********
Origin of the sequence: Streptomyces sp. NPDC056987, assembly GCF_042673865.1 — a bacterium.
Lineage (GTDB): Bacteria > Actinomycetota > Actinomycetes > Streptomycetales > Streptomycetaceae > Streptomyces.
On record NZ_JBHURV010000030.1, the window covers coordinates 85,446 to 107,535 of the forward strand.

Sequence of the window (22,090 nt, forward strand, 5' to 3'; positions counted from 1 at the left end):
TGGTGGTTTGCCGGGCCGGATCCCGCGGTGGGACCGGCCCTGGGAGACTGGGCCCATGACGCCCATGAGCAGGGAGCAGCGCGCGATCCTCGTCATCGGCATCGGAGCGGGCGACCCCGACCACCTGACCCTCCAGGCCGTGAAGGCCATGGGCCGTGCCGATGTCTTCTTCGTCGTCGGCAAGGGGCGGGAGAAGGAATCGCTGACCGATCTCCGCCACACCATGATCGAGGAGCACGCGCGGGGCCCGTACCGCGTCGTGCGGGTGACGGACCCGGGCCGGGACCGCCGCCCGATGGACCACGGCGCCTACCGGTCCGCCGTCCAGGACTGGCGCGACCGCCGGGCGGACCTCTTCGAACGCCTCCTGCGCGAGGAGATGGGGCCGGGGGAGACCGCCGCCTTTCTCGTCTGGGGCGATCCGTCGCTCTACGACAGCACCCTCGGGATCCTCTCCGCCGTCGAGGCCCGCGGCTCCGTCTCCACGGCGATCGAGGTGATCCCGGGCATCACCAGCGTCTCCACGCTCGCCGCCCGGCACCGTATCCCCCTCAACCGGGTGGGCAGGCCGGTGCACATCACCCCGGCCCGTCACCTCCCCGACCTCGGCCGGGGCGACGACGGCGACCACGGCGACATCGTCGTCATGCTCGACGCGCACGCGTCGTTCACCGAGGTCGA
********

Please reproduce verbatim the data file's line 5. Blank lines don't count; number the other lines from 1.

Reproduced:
TGGTGGTTTGCCGGGCCGGATCCCGCGGTGGGACCGGCCCTGGGAGACTGGGCCCATGACGCCCATGAGCAGGGAGCAGCGCGCGATCCTCGTCATCGGCATCGGAGCGGGCGACCCCGACCACCTGACCCTCCAGGCCGTGAAGGCCATGGGCCGTGCCGATGTCTTCTTCGTCGTCGGCAAGGGGCGGGAGAAGGAATCGCTGACCGATCTCCGCCACACCATGATCGAGGAGCACGCGCGGGGCCCGTACCGCGTCGTGCGGGTGACGGACCCGGGCCGGGACCGCCGCCCGATGGACCACGGCGCCTACCGGTCCGCCGTCCAGGACTGGCGCGACCGCCGGGCGGACCTCTTCGAACGCCTCCTGCGCGAGGAGATGGGGCCGGGGGAGACCGCCGCCTTTCTCGTCTGGGGCGATCCGTCGCTCTACGACAGCACCCTCGGGATCCTCTCCGCCGTCGAGGCCCGCGGCTCCGTCTCCACGGCGATCGAGGTGATCCCGGGCATCACCAGCGTCTCCACGCTCGCCGCCCGGCACCGTATCCCCCTCAACCGGGTGGGCAGGCCGGTGCACATCACCCCGGCCCGTCACCTCCCCGACCTCGGCCGGGGCGACGACGGCGACCACGGCGACATCGTCGTCATGCTCGACGCGCACGCGTCGTTCACCGAGGTCGA